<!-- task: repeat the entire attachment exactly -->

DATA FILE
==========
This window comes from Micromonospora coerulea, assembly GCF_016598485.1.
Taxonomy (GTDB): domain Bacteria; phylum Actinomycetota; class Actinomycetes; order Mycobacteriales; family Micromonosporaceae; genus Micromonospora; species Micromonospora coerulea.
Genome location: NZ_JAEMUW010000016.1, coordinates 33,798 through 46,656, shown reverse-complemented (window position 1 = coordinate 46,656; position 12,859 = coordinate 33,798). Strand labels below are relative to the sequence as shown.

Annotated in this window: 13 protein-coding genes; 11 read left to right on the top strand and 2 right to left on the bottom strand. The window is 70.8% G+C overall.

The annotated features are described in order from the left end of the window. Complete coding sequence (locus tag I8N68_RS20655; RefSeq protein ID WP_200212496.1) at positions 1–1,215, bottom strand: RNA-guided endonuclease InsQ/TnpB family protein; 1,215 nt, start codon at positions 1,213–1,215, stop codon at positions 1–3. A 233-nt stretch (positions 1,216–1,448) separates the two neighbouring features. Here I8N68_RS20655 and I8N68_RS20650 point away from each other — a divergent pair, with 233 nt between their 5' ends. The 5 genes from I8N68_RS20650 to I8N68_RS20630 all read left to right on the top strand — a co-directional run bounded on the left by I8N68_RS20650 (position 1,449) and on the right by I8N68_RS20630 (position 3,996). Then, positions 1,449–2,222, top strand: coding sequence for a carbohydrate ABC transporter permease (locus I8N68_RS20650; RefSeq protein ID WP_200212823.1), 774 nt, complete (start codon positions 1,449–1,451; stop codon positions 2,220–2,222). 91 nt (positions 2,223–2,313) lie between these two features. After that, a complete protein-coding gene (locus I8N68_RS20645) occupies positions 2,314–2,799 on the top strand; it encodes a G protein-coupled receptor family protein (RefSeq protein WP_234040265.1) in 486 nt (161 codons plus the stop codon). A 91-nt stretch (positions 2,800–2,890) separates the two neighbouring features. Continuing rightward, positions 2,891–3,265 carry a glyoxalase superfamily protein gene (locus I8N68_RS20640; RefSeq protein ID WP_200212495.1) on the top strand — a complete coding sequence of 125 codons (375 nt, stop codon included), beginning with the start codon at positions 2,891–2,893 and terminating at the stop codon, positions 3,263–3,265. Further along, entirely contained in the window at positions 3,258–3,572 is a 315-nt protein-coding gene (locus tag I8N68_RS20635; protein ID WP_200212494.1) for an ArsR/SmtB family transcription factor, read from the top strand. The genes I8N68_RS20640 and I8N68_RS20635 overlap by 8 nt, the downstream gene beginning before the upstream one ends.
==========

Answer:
This window comes from Micromonospora coerulea, assembly GCF_016598485.1.
Taxonomy (GTDB): domain Bacteria; phylum Actinomycetota; class Actinomycetes; order Mycobacteriales; family Micromonosporaceae; genus Micromonospora; species Micromonospora coerulea.
Genome location: NZ_JAEMUW010000016.1, coordinates 33,798 through 46,656, shown reverse-complemented (window position 1 = coordinate 46,656; position 12,859 = coordinate 33,798). Strand labels below are relative to the sequence as shown.

Annotated in this window: 13 protein-coding genes; 11 read left to right on the top strand and 2 right to left on the bottom strand. The window is 70.8% G+C overall.

The annotated features are described in order from the left end of the window. Complete coding sequence (locus tag I8N68_RS20655; RefSeq protein ID WP_200212496.1) at positions 1–1,215, bottom strand: RNA-guided endonuclease InsQ/TnpB family protein; 1,215 nt, start codon at positions 1,213–1,215, stop codon at positions 1–3. A 233-nt stretch (positions 1,216–1,448) separates the two neighbouring features. Here I8N68_RS20655 and I8N68_RS20650 point away from each other — a divergent pair, with 233 nt between their 5' ends. The 5 genes from I8N68_RS20650 to I8N68_RS20630 all read left to right on the top strand — a co-directional run bounded on the left by I8N68_RS20650 (position 1,449) and on the right by I8N68_RS20630 (position 3,996). Then, positions 1,449–2,222, top strand: coding sequence for a carbohydrate ABC transporter permease (locus I8N68_RS20650; RefSeq protein ID WP_200212823.1), 774 nt, complete (start codon positions 1,449–1,451; stop codon positions 2,220–2,222). 91 nt (positions 2,223–2,313) lie between these two features. After that, a complete protein-coding gene (locus I8N68_RS20645) occupies positions 2,314–2,799 on the top strand; it encodes a G protein-coupled receptor family protein (RefSeq protein WP_234040265.1) in 486 nt (161 codons plus the stop codon). A 91-nt stretch (positions 2,800–2,890) separates the two neighbouring features. Continuing rightward, positions 2,891–3,265 carry a glyoxalase superfamily protein gene (locus I8N68_RS20640; RefSeq protein ID WP_200212495.1) on the top strand — a complete coding sequence of 125 codons (375 nt, stop codon included), beginning with the start codon at positions 2,891–2,893 and terminating at the stop codon, positions 3,263–3,265. Further along, entirely contained in the window at positions 3,258–3,572 is a 315-nt protein-coding gene (locus tag I8N68_RS20635; protein ID WP_200212494.1) for an ArsR/SmtB family transcription factor, read from the top strand. The genes I8N68_RS20640 and I8N68_RS20635 overlap by 8 nt, the downstream gene beginning before the upstream one ends.